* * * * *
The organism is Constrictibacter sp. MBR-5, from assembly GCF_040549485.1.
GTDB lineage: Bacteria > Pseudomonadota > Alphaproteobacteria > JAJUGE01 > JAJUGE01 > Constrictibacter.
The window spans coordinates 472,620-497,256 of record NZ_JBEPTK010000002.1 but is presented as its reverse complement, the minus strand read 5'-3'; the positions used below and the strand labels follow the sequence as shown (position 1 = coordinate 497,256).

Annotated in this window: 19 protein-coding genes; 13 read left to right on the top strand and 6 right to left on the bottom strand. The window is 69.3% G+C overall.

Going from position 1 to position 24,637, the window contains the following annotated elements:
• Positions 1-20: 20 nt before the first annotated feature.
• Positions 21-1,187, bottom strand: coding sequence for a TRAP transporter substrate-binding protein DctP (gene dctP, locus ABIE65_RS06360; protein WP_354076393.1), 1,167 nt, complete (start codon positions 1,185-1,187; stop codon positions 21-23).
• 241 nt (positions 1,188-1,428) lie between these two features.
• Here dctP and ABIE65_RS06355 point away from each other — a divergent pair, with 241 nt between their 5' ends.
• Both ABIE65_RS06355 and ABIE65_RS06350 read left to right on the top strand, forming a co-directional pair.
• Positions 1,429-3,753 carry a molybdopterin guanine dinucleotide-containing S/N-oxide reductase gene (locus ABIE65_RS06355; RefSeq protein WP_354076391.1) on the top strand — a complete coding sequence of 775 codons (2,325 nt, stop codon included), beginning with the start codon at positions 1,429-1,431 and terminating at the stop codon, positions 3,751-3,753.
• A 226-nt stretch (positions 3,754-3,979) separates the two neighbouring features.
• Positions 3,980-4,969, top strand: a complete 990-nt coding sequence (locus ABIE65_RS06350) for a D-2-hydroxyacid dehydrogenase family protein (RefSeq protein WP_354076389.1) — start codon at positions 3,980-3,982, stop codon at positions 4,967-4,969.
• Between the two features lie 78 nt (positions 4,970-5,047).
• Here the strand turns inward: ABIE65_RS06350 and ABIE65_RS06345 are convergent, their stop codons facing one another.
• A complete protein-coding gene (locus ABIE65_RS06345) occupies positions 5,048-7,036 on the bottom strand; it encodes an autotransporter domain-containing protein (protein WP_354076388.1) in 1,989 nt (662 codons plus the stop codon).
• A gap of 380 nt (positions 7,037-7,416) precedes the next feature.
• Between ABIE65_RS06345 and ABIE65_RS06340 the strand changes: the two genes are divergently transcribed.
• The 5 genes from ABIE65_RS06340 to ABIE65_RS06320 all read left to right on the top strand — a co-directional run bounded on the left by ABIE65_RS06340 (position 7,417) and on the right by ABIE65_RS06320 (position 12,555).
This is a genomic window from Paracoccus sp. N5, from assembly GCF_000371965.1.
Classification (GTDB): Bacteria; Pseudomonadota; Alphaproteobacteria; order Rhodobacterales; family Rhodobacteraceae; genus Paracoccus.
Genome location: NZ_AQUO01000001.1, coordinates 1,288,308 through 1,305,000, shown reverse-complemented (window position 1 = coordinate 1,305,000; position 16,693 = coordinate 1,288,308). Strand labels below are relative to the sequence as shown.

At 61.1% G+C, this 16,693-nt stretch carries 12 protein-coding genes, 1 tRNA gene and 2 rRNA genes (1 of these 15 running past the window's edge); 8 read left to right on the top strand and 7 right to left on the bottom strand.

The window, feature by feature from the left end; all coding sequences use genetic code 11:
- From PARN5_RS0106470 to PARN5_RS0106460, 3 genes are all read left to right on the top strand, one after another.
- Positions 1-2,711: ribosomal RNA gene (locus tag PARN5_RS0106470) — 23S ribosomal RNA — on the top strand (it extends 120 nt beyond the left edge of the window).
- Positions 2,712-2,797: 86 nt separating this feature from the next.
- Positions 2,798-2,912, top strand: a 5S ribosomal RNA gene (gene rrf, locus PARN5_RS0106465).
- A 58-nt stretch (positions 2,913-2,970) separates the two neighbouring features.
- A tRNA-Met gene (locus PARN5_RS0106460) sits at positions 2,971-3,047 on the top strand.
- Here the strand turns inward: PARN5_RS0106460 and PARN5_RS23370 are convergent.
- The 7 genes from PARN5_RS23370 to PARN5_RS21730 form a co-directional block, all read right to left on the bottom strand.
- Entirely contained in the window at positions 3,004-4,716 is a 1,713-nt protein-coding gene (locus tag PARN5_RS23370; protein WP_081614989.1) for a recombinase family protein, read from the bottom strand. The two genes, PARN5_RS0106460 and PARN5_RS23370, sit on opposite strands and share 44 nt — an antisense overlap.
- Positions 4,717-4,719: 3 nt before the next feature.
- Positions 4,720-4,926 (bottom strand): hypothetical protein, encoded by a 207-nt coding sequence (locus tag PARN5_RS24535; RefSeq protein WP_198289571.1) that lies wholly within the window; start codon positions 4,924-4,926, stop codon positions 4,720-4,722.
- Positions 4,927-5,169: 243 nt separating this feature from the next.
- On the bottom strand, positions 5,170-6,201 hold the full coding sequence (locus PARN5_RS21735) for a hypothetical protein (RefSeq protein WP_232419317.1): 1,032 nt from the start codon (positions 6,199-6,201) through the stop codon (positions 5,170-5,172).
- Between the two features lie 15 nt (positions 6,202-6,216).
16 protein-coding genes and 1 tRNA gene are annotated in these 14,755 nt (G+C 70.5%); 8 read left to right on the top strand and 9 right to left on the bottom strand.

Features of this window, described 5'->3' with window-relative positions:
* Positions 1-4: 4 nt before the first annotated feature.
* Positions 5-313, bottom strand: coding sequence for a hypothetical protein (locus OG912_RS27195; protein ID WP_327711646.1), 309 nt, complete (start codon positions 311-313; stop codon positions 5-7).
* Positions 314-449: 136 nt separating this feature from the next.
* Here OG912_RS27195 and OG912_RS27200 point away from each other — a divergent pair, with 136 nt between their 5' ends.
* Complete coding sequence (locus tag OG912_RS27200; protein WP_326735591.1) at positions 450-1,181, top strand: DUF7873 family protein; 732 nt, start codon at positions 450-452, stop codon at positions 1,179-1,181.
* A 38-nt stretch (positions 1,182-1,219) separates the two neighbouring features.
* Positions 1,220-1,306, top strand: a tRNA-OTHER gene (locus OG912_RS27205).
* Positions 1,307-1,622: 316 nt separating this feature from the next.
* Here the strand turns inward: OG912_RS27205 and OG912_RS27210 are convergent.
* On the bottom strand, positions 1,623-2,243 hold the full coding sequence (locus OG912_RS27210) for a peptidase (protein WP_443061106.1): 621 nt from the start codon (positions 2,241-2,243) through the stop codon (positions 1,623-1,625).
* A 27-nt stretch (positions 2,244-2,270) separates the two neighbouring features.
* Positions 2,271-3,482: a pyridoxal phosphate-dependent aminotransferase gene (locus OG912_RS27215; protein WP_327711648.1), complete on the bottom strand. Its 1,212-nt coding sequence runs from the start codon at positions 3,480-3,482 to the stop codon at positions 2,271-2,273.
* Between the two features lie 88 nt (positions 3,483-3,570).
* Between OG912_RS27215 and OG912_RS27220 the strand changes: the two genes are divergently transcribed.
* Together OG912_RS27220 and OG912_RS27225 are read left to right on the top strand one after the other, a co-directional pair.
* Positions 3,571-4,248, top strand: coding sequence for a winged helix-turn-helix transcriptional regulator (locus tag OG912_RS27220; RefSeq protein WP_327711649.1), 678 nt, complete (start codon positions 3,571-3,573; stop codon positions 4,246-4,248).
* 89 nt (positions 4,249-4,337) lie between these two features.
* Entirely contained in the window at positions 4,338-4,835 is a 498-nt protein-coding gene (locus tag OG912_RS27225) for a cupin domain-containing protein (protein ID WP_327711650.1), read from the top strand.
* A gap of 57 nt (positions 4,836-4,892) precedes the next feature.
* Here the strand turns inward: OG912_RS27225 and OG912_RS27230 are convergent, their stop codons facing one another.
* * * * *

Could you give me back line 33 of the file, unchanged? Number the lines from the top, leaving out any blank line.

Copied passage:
- Entirely contained in the window at positions 3,004-4,716 is a 1,713-nt protein-coding gene (locus tag PARN5_RS23370; protein WP_081614989.1) for a recombinase family protein, read from the bottom strand. The two genes, PARN5_RS0106460 and PARN5_RS23370, sit on opposite strands and share 44 nt — an antisense overlap.